Seed pods of wild senna in winter.
Wild senna seed pods open in the fall and drop their seeds, so are empty by winter. Photo:

So … what’s the difference between S. marilandica and S. hebecarpa? During the flowering season, you can’t, in fact, tell the two apart! But the seed pods give them away. Those of S. hebecarpa are hairier and open in the fall, so the seeds drop before winter. Those of S. marilandica are less downy and remain closed through much of the winter, only dropping their seeds at the end of the season. There are also some minor differences in the flowers, but from a gardener’s point of view, there is no discernable difference in blooming plants. Buy one or the other: you don’t have to have both.

Fun Fact

Bag of dried senna leaves
Dried senna leaves. Photo:

You may know of “senna” as a medicinal plant, as dried senna leaves are widely available. They’re derived from the leaves of a different species, one originally from Africa: Senna alexandrina, syn. Cassia angustifolia. It was already well known to Europeans as a medicinal plant when they arrived in America. They discovered that indigenous peoples used the leaves of native sennas in much the same way, especially for its laxative effects.

Where to Find Plants?

Neither Maryland senna nor wild senna are found in just any nursery. Try a local nursery that specializes in perennials. In the United States, a native plant nursery is likely to carry one or both. 

Or do as I did and order seed by mail. The nice thing about buying seeds is most companies ship worldwide, so you can order them from any country. Here are a few sources: Prairie Moon NurserySheffield’s Seed Company and Prairie Nursery.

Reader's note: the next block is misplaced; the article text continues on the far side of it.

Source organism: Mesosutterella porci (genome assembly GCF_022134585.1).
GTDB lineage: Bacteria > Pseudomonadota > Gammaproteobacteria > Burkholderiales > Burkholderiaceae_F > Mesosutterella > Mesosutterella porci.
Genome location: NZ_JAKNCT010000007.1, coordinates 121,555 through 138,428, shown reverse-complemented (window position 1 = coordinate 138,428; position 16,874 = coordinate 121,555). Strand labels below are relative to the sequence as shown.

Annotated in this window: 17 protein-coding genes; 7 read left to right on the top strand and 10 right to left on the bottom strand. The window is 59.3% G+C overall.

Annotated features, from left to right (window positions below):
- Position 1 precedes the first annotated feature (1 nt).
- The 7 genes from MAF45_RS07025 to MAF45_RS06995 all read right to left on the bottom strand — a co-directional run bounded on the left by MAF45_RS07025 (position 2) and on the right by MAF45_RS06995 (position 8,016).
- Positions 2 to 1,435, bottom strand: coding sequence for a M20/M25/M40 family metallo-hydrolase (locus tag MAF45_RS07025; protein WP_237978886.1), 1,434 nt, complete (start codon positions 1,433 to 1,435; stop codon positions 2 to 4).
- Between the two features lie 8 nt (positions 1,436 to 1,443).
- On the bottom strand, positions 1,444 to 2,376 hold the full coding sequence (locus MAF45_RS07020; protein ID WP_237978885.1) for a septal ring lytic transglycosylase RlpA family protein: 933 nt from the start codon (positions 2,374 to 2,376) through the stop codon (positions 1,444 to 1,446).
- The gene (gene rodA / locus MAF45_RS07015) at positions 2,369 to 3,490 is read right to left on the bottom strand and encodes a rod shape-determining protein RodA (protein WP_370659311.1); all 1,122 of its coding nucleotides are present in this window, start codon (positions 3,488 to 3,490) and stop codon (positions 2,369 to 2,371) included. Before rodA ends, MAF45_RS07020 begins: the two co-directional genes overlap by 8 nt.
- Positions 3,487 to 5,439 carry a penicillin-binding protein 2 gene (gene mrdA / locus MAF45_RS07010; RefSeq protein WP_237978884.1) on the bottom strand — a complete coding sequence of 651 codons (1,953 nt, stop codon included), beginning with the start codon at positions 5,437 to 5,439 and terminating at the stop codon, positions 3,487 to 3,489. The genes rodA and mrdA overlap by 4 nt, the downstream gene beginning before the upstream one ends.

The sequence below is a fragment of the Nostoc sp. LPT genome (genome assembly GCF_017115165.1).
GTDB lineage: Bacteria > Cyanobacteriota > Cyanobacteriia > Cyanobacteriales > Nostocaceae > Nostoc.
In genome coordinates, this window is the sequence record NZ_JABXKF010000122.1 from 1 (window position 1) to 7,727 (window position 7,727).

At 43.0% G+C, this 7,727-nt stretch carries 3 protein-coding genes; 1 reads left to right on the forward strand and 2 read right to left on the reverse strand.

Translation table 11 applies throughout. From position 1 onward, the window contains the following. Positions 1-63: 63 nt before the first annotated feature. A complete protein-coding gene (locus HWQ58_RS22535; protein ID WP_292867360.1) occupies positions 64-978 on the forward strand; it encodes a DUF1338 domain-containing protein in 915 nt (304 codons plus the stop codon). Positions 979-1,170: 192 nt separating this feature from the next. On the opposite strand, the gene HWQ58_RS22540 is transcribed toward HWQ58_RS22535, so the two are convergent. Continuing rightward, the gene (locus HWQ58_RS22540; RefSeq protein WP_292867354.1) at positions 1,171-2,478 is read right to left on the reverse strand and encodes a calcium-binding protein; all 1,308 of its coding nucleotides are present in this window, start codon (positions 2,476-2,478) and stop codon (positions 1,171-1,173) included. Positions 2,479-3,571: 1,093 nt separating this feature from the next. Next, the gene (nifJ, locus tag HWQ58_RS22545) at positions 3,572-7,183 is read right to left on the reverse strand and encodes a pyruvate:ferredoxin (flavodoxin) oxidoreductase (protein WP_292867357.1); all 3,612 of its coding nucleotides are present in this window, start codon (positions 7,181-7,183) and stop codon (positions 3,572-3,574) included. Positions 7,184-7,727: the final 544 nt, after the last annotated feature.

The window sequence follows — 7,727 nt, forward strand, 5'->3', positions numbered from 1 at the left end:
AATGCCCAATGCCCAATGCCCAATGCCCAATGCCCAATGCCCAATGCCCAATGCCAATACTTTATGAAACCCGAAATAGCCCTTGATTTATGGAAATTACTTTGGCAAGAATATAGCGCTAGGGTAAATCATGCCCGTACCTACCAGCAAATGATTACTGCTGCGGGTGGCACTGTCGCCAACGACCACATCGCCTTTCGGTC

Hardy sennas: grow them for their beauty and ease of growth … and so you have something your neighbor doesn’t!

Garden writer and blogger, author of 65 gardening books, lecturer and communicator, the Laidback Gardener, Larry Hodgson, passed away in October 2022. Known for his great generosity, his thoroughness and his sense of humor, he reached several generations of amateur and professional gardeners over his 40-year career. Thanks to his son, Mathieu Hodgson, and a team of contributors, will continue its mission of demystifying gardening and making it more accessible to all.

3 comments on “Maryland Senna: A Perennial to Discover

  1. Wouldn’t you know, mine actually came from the tropics. I got seed from a plant that was grown from seed in Hawaii. The parent plant’s seed came from Texas. It has been around! Various species and Cassia are more popular in the Los Angeles region, and down to San Diego.
    By the way, the scrub palm, Sabal minor, is popular for tropical looking foliage in regions where winters are too harsh for other palms. It does not grow as a tree, but some people like the foliage. Also, the windmill palm, Trachycarpus fortunei, is quite tolerant of cold, and lives in New England. It is quit happy in Seattle and Oklahoma City.

    • No palms are hardy where I live, but in Western Canada, a few do work.

      • Windmill palm is surprisingly tough, and might work there. ‘McCurtain’ scrub palm should survive there as well, but does not grow as a tree. Needle palm is supposed to be the toughest palm, but I am not familiar with it.